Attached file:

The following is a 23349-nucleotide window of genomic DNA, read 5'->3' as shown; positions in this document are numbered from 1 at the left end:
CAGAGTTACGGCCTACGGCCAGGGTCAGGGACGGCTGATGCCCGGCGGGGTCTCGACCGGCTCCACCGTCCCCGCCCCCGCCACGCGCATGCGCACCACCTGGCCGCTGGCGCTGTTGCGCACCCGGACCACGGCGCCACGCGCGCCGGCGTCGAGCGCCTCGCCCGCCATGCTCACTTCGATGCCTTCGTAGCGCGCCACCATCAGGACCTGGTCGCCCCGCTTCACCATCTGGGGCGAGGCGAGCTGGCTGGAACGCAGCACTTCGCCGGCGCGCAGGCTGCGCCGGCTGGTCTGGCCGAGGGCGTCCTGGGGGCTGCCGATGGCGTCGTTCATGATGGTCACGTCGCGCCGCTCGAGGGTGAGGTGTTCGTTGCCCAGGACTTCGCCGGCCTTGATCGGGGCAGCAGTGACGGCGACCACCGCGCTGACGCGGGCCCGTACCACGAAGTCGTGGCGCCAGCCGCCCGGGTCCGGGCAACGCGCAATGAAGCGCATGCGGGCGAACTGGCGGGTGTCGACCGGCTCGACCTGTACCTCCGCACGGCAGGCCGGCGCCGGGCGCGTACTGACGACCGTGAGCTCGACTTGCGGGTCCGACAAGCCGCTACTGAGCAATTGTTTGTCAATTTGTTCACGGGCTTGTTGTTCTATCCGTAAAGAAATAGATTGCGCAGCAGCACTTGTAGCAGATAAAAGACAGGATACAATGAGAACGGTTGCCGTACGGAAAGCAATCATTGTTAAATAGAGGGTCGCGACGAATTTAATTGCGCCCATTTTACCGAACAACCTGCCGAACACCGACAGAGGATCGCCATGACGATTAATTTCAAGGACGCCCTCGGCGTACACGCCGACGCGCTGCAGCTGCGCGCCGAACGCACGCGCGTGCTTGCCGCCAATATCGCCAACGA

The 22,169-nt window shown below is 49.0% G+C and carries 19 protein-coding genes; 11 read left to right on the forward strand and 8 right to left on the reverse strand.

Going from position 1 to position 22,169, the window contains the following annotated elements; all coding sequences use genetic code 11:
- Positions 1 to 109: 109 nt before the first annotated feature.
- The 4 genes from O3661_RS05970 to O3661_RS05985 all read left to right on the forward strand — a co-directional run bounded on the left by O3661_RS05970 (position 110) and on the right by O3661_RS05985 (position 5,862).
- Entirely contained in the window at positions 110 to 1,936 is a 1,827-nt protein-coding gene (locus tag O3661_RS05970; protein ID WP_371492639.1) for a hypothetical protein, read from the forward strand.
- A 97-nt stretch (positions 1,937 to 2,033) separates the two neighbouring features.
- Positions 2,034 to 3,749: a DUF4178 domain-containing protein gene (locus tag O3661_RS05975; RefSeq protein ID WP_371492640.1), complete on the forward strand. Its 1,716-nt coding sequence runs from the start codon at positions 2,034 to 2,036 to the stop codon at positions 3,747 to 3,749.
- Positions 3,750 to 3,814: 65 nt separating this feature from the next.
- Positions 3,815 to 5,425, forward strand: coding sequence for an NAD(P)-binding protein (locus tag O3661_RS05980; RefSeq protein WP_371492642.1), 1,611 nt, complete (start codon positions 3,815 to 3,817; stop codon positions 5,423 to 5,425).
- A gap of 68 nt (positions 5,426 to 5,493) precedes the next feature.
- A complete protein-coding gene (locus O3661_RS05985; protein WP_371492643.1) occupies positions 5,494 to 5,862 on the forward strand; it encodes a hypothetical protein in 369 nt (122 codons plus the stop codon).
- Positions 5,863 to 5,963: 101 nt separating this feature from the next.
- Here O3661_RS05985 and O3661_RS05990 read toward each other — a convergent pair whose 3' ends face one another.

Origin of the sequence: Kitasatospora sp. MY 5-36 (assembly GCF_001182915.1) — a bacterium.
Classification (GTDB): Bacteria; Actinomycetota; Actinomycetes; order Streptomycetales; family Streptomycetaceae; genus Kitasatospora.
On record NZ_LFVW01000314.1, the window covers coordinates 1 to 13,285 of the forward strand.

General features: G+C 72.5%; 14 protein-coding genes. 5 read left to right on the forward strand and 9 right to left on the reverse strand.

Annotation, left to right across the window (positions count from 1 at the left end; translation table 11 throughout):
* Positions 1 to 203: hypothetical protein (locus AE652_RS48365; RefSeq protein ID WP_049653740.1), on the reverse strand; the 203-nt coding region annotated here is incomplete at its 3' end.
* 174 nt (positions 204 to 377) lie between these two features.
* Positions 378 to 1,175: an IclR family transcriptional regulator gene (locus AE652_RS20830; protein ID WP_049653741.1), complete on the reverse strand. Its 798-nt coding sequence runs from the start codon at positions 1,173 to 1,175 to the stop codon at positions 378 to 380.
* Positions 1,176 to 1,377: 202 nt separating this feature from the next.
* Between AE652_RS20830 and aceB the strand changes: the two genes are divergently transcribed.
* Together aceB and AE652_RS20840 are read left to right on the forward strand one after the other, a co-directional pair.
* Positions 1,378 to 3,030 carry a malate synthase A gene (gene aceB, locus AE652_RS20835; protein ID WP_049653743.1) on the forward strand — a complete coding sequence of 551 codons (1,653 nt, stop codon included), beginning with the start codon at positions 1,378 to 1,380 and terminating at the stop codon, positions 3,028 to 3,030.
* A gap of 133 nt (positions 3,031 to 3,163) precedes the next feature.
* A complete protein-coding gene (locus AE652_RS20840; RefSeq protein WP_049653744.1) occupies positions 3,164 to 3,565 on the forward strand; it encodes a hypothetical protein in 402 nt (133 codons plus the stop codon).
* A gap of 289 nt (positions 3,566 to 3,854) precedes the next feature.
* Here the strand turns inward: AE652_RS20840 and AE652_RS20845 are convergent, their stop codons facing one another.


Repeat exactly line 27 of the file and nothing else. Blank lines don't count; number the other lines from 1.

* Positions 1,378 to 3,030 carry a malate synthase A gene (gene aceB, locus AE652_RS20835; protein ID WP_049653743.1) on the forward strand — a complete coding sequence of 551 codons (1,653 nt, stop codon included), beginning with the start codon at positions 1,378 to 1,380 and terminating at the stop codon, positions 3,028 to 3,030.